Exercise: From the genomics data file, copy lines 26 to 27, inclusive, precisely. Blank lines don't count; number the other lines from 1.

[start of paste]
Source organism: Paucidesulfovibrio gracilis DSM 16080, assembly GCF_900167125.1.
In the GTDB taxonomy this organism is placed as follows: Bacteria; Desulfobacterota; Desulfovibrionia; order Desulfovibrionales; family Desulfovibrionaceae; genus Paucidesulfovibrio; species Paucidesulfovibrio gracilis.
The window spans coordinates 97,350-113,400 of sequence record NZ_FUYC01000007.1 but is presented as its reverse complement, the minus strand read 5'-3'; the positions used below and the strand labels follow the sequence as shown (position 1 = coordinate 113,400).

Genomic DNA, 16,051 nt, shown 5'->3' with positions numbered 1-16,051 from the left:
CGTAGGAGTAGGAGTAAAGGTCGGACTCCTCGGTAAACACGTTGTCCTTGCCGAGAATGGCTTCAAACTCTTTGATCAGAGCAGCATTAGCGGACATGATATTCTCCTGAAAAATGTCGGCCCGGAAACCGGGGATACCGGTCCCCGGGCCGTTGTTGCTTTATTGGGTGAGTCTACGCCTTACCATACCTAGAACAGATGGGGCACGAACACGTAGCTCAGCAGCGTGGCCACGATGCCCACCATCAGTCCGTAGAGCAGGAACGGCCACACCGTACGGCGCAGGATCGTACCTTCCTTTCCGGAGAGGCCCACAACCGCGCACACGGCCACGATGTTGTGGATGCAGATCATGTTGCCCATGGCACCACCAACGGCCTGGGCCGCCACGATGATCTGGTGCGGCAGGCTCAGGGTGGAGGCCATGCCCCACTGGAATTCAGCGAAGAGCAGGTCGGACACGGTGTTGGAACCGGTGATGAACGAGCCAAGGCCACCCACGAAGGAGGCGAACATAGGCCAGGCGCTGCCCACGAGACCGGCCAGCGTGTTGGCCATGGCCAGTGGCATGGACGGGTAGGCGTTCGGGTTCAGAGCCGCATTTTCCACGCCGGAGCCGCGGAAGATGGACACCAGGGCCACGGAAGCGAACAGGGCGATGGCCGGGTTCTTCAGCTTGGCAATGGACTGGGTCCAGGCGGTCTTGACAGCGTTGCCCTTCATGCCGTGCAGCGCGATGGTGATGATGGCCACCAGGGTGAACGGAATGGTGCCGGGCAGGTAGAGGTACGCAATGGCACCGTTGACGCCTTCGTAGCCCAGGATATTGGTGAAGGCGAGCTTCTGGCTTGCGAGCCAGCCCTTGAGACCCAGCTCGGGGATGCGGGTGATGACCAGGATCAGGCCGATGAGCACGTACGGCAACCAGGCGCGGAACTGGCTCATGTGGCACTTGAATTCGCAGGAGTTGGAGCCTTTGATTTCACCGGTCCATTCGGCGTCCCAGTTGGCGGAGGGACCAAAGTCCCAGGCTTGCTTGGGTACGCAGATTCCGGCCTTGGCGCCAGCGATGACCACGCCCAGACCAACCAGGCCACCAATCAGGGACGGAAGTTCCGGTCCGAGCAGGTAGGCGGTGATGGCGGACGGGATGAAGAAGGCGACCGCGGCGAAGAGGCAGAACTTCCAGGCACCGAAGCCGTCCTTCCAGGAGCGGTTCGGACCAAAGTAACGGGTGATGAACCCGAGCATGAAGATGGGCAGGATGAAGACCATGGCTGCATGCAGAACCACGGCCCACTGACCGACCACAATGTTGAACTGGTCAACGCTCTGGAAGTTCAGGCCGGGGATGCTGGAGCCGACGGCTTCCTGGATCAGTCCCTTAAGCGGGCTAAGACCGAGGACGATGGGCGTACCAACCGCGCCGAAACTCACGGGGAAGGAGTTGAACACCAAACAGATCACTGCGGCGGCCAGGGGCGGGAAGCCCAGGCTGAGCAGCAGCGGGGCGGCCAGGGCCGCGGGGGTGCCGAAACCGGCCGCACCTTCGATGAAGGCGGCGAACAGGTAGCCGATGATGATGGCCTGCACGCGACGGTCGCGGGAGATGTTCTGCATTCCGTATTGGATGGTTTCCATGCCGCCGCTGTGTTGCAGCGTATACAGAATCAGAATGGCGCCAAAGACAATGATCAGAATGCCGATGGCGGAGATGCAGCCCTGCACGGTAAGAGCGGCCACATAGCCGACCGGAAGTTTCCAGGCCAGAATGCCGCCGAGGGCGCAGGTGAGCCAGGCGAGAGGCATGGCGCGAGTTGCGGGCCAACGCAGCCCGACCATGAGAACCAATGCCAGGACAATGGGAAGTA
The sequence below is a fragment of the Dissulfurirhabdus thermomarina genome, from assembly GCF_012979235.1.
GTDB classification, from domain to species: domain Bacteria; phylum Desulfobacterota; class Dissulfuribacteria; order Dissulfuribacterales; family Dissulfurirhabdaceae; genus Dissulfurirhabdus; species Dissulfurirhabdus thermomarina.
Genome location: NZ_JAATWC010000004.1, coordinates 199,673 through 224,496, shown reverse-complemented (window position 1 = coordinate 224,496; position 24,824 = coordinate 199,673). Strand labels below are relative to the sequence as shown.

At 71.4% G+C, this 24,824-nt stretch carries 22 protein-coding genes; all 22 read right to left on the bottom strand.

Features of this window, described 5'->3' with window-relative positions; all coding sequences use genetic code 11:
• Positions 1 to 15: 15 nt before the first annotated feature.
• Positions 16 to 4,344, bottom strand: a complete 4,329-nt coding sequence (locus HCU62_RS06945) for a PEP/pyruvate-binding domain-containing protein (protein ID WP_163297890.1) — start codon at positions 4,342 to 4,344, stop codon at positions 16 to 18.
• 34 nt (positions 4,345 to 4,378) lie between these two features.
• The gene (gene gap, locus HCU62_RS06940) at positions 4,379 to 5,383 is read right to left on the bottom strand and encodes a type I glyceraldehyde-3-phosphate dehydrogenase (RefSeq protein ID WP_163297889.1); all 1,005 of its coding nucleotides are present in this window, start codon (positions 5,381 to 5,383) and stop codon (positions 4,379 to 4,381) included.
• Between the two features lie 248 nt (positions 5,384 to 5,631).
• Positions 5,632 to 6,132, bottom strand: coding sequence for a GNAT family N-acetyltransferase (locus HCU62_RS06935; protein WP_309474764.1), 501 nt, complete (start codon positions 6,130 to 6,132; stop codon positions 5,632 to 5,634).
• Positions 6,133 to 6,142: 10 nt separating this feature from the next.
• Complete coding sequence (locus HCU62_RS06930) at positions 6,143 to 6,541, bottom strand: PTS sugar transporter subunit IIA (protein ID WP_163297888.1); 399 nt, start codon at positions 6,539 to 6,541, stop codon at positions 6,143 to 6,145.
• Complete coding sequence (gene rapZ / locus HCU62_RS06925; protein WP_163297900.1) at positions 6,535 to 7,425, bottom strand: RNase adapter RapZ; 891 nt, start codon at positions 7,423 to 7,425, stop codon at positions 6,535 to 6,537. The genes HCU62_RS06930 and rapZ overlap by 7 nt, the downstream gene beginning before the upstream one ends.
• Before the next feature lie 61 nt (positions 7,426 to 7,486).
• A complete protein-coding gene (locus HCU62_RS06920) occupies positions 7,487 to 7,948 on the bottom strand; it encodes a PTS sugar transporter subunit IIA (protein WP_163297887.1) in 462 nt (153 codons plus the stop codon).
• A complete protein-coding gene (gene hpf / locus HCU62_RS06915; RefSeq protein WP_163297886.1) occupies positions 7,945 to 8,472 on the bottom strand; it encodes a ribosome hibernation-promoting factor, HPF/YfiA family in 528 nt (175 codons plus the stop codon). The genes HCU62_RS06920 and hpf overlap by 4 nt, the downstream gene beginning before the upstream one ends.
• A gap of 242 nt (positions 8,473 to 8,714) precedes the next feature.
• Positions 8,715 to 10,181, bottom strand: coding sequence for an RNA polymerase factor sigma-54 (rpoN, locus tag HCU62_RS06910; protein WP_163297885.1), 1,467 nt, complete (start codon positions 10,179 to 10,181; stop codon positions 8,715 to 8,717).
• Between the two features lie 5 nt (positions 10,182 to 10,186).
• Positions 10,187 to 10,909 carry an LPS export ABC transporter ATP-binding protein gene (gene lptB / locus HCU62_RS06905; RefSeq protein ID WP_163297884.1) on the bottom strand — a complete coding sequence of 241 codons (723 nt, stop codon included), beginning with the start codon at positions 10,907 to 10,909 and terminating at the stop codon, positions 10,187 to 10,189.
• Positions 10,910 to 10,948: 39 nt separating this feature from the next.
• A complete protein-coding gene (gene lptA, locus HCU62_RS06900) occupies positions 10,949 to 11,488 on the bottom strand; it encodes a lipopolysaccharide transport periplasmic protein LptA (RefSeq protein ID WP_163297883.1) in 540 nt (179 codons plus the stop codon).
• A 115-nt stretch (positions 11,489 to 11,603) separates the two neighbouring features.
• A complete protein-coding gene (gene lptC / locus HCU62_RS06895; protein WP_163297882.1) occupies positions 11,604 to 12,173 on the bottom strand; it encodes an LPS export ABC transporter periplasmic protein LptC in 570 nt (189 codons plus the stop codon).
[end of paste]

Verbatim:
• Positions 10,187 to 10,909 carry an LPS export ABC transporter ATP-binding protein gene (gene lptB / locus HCU62_RS06905; RefSeq protein ID WP_163297884.1) on the bottom strand — a complete coding sequence of 241 codons (723 nt, stop codon included), beginning with the start codon at positions 10,907 to 10,909 and terminating at the stop codon, positions 10,187 to 10,189.
• Positions 10,910 to 10,948: 39 nt separating this feature from the next.